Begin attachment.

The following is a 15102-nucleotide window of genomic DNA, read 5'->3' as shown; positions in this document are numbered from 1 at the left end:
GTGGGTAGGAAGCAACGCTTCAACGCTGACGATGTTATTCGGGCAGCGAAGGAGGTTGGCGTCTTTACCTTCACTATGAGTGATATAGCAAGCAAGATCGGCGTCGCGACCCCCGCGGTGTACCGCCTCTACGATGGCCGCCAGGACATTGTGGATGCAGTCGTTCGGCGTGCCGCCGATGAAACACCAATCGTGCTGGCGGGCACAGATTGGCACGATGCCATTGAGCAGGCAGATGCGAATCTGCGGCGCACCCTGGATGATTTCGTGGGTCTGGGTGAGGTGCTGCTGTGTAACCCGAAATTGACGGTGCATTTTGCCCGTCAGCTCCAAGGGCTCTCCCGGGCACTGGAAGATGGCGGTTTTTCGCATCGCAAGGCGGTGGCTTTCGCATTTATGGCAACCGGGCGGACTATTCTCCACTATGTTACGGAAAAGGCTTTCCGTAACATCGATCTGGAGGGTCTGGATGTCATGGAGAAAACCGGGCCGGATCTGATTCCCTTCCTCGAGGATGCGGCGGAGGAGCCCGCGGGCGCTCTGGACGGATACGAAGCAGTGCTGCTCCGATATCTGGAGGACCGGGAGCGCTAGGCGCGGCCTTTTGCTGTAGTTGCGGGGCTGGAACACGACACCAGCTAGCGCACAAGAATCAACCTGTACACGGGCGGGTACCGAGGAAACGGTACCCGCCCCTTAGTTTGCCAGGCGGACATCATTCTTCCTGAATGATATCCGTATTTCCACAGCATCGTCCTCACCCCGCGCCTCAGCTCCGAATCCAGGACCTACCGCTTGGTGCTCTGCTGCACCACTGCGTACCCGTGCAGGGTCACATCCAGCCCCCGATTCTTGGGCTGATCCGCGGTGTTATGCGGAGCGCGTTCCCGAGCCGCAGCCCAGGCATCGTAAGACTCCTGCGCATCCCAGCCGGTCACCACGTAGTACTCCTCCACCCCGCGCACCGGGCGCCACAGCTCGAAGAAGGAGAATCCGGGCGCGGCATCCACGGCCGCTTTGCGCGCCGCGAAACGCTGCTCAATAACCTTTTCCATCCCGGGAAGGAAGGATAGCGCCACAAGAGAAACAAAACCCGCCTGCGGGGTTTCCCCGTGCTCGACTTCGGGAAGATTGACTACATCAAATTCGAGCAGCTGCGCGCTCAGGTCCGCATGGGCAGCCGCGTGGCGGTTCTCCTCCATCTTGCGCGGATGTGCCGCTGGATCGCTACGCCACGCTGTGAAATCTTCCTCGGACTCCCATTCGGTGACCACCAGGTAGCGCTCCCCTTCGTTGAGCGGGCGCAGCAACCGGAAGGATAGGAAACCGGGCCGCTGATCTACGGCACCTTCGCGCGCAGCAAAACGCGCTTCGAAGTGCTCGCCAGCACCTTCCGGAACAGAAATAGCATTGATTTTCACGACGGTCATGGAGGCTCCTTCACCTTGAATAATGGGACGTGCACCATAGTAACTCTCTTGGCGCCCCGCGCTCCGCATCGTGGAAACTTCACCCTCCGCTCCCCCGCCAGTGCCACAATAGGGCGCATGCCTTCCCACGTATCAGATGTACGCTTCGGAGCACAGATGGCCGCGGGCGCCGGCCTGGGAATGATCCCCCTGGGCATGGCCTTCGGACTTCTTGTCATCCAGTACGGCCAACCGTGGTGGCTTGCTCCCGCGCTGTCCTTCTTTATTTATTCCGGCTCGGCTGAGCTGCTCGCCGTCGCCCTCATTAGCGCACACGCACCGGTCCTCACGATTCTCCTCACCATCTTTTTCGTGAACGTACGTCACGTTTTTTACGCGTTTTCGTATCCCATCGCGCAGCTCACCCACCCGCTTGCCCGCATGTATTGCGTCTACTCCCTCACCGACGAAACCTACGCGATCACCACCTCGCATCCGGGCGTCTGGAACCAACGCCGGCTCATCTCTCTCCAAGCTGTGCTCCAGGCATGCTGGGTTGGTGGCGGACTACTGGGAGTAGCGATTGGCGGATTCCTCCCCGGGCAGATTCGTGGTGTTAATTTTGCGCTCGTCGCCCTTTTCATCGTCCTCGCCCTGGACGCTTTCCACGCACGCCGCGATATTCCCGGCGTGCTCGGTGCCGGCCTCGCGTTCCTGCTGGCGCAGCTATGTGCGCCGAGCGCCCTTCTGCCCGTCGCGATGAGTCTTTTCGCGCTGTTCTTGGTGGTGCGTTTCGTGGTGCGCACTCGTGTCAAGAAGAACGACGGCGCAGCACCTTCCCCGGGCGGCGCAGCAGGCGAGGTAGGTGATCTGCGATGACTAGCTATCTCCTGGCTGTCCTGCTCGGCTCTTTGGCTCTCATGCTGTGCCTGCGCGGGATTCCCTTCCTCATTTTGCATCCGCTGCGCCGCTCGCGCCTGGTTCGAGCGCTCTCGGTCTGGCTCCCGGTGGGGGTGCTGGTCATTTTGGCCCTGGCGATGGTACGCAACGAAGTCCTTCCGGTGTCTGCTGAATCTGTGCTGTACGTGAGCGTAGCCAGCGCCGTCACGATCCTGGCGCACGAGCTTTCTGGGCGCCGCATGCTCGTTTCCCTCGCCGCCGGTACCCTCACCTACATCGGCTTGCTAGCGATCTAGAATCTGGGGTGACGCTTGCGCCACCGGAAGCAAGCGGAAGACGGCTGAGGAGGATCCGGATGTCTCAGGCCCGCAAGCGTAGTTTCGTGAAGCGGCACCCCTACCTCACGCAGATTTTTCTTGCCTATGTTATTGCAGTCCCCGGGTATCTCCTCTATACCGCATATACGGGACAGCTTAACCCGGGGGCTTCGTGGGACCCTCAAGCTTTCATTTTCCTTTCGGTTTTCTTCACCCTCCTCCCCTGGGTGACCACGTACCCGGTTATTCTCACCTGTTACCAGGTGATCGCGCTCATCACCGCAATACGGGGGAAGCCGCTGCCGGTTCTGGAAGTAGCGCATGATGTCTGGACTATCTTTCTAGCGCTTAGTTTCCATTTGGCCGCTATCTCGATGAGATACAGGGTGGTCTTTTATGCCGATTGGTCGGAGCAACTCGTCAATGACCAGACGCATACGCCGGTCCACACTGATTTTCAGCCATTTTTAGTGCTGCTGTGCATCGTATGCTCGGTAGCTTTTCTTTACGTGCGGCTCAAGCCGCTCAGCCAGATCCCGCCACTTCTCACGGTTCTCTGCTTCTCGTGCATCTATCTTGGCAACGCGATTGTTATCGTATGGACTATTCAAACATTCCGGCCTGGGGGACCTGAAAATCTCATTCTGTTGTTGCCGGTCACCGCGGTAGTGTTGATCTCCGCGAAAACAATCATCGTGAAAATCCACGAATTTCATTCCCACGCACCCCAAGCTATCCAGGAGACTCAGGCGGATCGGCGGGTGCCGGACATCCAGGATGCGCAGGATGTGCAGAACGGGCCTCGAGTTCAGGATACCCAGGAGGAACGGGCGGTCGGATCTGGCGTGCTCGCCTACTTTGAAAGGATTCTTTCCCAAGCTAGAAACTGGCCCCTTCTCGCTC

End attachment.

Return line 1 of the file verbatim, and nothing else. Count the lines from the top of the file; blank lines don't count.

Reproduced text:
The following is a 15102-nucleotide window of genomic DNA, read 5'->3' as shown; positions in this document are numbered from 1 at the left end: